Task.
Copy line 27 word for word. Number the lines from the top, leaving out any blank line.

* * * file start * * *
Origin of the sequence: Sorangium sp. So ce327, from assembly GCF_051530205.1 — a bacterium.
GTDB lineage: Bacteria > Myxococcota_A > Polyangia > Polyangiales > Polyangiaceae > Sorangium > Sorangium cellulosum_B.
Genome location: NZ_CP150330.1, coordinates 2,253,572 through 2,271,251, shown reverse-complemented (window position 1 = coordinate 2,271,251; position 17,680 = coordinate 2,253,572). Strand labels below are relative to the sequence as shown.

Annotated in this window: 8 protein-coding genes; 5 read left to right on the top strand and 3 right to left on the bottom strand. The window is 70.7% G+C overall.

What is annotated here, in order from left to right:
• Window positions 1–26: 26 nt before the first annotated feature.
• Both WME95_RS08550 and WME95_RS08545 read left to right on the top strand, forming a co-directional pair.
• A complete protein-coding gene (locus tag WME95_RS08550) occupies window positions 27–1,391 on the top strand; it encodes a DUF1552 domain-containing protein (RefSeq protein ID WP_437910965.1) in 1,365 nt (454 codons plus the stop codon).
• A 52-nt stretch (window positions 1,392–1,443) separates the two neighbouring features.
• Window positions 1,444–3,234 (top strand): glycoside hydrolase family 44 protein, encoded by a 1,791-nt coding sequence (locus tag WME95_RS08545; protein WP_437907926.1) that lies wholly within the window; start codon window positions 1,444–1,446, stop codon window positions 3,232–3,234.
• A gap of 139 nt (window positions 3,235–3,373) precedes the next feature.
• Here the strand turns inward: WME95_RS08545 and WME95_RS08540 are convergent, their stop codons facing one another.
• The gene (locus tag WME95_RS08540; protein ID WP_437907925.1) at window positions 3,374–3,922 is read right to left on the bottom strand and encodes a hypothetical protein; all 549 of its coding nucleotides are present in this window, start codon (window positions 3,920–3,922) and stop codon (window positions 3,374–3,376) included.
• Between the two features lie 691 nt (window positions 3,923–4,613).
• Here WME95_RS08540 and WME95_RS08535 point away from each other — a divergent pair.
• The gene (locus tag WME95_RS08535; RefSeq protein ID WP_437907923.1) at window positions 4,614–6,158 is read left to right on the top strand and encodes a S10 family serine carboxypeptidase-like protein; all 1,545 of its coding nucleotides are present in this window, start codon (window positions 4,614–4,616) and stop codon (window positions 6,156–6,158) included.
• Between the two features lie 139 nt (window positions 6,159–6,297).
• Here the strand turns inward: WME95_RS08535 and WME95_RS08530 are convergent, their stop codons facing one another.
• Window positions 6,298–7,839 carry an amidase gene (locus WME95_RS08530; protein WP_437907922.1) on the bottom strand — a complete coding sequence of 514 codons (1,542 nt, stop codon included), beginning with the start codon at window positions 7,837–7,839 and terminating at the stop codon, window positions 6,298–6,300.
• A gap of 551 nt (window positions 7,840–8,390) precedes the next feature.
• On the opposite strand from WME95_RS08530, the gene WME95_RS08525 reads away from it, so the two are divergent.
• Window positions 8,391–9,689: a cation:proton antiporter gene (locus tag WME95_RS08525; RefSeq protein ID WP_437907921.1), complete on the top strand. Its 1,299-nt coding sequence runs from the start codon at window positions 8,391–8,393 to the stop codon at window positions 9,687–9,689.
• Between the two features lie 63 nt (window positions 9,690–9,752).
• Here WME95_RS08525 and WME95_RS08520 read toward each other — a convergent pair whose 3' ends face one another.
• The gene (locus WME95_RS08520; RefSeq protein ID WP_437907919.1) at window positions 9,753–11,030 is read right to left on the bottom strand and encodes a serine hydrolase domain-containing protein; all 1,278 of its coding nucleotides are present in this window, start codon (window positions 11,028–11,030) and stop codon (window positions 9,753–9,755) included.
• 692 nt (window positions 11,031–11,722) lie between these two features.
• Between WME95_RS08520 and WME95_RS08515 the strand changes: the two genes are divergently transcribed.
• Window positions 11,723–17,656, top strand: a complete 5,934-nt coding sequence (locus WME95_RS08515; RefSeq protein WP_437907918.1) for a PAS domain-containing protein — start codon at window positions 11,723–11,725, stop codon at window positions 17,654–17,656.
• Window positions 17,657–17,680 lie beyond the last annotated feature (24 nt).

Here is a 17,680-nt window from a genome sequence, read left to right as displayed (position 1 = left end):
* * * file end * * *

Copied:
• Between WME95_RS08520 and WME95_RS08515 the strand changes: the two genes are divergently transcribed.